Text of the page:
Shubman Gill sharpens his ODI game

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Heading into the West Indies tour, Shubman Gill had played all of three ODIs spread across two years, the last of them coming in 2020. He’s since gone on to establish himself as one of India’s most promising Test batsmen; he also enjoyed his most productive Indian Premier League season yet earlier this year, for Gujarat Titans.

But he’d not exactly been among the foremost prospects for the 50-over national side, and but for the absence of so many regulars, would likely have missed this trip to the Caribbean. At the end of the three-match contest, though, with three solid scores, he has forced himself into the discussion about the future make-up of the Indian ODI team.

With competitors Ishan Kishan and Ruturaj Gaikwad in the same squad, Gill didn’t squander his chances. He did give away his starts in the first two ODIs, but importantly, showed signs of adapting in the third game on Wednesday; he looked intent on playing a longer innings until the rain arrived halfway into the Indian innings.

In the first ODI Gill had displayed his potential in this format. In largely benign conditions at the Queen’s Park Oval in Trinidad, he tore into an inaccurate West Indies bowling attack in the powerplay, making them pay almost every time they erred in line.

Ahead of IPL 2022, Gill had told this paper that he had made a conscious effort to cut down on the trigger shuffle in his stance when the ball wasn’t doing much, which is often the case in white-ball cricket. “That (reducing the shuffle) was one adjustment I made after talking to our batting coach. I felt I should restrict my initial movement a bit. (If) the ball doesn’t swing much, the lesser the movement in your body, the better it will be for you,” Gill had said.

Shubman Gill in action during the third ODI cricket match at Queen’s Park Oval in Port of Spain, Trinidad and Tobago. (AP Photo)

The 22-year old anyway likes to stay beside the line of the ball, and that was apparent in the freedom with which he played the square punches and cuts in the series opener. He had raced to 64 off just 53 deliveries, when that momentary lapse in concentration happened. He turned the ball to square leg, and started jogging for a single. He took his eyes off the ball for an instant and the advancing Nicholas Pooran seized on the opening. By the time Gill belatedly tried to hurry towards the non-striker’s end, the direct hit had ended his stay.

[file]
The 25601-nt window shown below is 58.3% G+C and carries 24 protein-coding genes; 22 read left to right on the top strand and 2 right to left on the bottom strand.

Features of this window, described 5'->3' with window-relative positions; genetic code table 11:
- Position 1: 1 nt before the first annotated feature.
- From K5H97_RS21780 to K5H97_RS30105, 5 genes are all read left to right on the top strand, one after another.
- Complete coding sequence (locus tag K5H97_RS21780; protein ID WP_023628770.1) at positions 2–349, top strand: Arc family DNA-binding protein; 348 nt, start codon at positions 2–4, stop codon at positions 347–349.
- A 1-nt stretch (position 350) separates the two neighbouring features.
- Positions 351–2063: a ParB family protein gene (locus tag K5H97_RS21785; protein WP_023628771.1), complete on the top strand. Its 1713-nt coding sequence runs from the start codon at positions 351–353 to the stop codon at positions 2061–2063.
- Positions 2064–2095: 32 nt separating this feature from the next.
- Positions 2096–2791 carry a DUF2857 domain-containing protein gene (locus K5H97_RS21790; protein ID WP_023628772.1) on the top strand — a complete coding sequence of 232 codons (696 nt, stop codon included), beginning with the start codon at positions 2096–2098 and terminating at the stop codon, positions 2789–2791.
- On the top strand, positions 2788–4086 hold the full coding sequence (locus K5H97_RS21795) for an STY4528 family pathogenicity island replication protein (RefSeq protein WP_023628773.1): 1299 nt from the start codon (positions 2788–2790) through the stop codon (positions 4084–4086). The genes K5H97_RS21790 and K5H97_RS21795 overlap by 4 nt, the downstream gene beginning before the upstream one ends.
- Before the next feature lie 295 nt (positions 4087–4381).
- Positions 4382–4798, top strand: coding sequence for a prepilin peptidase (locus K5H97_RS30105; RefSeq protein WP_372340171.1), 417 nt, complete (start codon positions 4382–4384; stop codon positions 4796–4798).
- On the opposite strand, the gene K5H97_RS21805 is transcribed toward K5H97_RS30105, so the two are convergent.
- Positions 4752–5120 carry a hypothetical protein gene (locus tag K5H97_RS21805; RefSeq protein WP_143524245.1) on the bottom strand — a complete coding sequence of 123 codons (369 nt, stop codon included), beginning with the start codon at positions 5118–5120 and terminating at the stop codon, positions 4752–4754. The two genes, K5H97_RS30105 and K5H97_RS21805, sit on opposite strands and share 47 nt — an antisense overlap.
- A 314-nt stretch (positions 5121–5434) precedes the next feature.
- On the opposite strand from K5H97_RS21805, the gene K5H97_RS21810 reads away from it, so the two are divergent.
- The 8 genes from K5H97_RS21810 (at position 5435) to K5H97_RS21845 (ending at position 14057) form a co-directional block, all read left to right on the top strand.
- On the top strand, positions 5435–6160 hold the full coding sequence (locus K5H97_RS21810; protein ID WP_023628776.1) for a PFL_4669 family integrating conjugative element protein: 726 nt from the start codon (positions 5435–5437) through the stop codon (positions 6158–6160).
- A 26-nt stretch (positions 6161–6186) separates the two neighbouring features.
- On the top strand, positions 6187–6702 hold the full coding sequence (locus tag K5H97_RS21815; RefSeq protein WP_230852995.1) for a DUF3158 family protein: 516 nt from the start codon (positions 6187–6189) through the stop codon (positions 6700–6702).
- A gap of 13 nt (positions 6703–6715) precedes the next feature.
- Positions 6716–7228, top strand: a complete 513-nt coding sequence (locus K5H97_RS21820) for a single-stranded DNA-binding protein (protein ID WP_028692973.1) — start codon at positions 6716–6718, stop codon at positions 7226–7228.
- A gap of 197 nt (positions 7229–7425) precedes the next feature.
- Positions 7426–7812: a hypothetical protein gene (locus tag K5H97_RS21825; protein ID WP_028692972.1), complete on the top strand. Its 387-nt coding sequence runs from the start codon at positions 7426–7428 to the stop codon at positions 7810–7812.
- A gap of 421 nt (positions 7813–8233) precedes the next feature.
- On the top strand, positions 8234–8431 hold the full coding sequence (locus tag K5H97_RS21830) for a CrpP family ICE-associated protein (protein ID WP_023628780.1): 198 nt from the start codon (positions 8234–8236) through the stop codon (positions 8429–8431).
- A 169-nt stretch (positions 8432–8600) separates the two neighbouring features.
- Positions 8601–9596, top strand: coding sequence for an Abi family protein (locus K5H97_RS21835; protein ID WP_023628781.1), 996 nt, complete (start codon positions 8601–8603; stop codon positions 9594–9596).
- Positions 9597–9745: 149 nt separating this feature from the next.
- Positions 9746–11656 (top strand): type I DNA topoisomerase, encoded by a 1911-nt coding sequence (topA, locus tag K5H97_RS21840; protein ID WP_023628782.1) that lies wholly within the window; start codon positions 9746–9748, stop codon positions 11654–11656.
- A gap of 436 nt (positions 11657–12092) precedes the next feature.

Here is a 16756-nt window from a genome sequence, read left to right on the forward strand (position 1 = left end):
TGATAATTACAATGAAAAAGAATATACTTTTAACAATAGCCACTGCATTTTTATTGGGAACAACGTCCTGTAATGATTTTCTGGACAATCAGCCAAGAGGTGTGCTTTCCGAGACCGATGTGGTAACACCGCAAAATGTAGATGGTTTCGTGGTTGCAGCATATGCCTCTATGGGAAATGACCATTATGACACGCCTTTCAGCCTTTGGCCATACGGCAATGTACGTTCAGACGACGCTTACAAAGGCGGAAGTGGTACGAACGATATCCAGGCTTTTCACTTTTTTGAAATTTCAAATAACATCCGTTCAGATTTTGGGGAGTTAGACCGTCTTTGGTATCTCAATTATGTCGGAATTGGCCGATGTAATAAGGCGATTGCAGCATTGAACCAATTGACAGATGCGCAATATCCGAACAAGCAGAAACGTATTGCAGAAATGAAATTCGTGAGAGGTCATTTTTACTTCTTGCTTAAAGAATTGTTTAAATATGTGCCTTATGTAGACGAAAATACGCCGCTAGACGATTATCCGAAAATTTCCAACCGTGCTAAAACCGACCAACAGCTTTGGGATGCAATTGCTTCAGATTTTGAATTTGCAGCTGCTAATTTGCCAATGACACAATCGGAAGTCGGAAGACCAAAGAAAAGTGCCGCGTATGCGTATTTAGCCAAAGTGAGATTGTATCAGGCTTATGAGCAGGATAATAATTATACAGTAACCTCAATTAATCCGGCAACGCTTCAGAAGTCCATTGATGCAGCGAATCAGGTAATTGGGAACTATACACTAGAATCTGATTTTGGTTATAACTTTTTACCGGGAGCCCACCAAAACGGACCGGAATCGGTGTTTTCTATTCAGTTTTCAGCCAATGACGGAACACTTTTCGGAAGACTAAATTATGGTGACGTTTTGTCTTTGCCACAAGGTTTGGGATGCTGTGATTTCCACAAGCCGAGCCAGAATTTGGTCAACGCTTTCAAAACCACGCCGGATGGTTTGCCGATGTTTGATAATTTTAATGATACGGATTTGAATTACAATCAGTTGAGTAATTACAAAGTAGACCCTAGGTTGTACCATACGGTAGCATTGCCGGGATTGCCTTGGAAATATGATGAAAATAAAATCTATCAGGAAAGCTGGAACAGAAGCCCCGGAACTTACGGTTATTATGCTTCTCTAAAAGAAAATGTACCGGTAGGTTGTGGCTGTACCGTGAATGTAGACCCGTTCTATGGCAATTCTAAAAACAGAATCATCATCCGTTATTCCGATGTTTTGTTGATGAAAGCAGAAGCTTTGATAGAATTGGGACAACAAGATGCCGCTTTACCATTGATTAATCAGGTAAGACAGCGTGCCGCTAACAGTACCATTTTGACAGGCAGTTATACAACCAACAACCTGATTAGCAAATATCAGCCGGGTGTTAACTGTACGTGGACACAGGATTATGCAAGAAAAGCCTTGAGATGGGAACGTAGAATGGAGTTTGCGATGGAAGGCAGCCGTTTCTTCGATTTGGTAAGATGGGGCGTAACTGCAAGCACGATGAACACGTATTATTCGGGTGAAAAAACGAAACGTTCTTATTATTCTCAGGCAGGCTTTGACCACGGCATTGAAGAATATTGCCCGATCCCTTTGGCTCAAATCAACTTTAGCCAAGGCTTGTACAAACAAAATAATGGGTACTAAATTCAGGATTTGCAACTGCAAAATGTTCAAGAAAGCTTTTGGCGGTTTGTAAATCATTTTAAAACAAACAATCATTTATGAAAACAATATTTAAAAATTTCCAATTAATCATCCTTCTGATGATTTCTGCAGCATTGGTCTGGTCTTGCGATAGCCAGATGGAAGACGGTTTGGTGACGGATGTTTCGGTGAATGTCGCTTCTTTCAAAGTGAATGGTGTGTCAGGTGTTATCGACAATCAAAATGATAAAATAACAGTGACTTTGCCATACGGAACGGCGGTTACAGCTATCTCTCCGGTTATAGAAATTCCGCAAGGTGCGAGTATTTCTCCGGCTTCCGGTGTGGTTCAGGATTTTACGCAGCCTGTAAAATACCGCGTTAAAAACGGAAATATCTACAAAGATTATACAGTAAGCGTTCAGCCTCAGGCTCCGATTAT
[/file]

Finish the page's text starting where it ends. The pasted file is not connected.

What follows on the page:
He was slightly more circumspect in the second match as India were chasing 312, but began to take some risks against the slower bowlers. He swept Akeal Hosein for four as soon as he came on. However, a couple of overs later, he tried an uncharacteristic scoop over the wicketkeeper off the medium pace of Kyle Mayers, and only popped the ball back to the bowler. It is a shot he hardly plays even in T20.

Gill is new to the format at this level and it felt as if he was trying too hard at times to make the most of the field restrictions and the following few overs. He’s said that run-scoring has become harder in this series as the ball has got older, so going big at the start wasn’t without sense. But it did seem to get to him on occasion if a boundary didn’t come for a bit; he’d shake his head in visible disappointment if he timed the ball to a fielder in the inner ring, something he’s been known to do earlier in T20.

Shubman Gill avoid West Indies’ bowler Jayden Seales and steals a quick single. (AP Photo)

But in the final game, there was more discipline in his approach. Unless the ball was angled into the pads or really wide outside off, he didn’t go for the boundary. In fact, he hit only three fours in reaching his fifty, which took 60 balls.

Gill didn’t let the leg-spinner Hayden Walsh settle though. He took a look at him for a couple of balls, and as soon as he saw some flight, Gill stepped out to launch Walsh onto the roof beyond long-on.

After the rain interruption, which stretched for two and a half hours, Gill brought out the destructive side of his game with the match cut to 40 overs a side. Out came the slog, the big sweep, and the short-arm pull, which he has of late attempted to intentionally play in the air in white-ball to maximise his chances of a boundary. It is only one series, of course, but at the very least, Gill has made a convincing case to be given more of them in this format.





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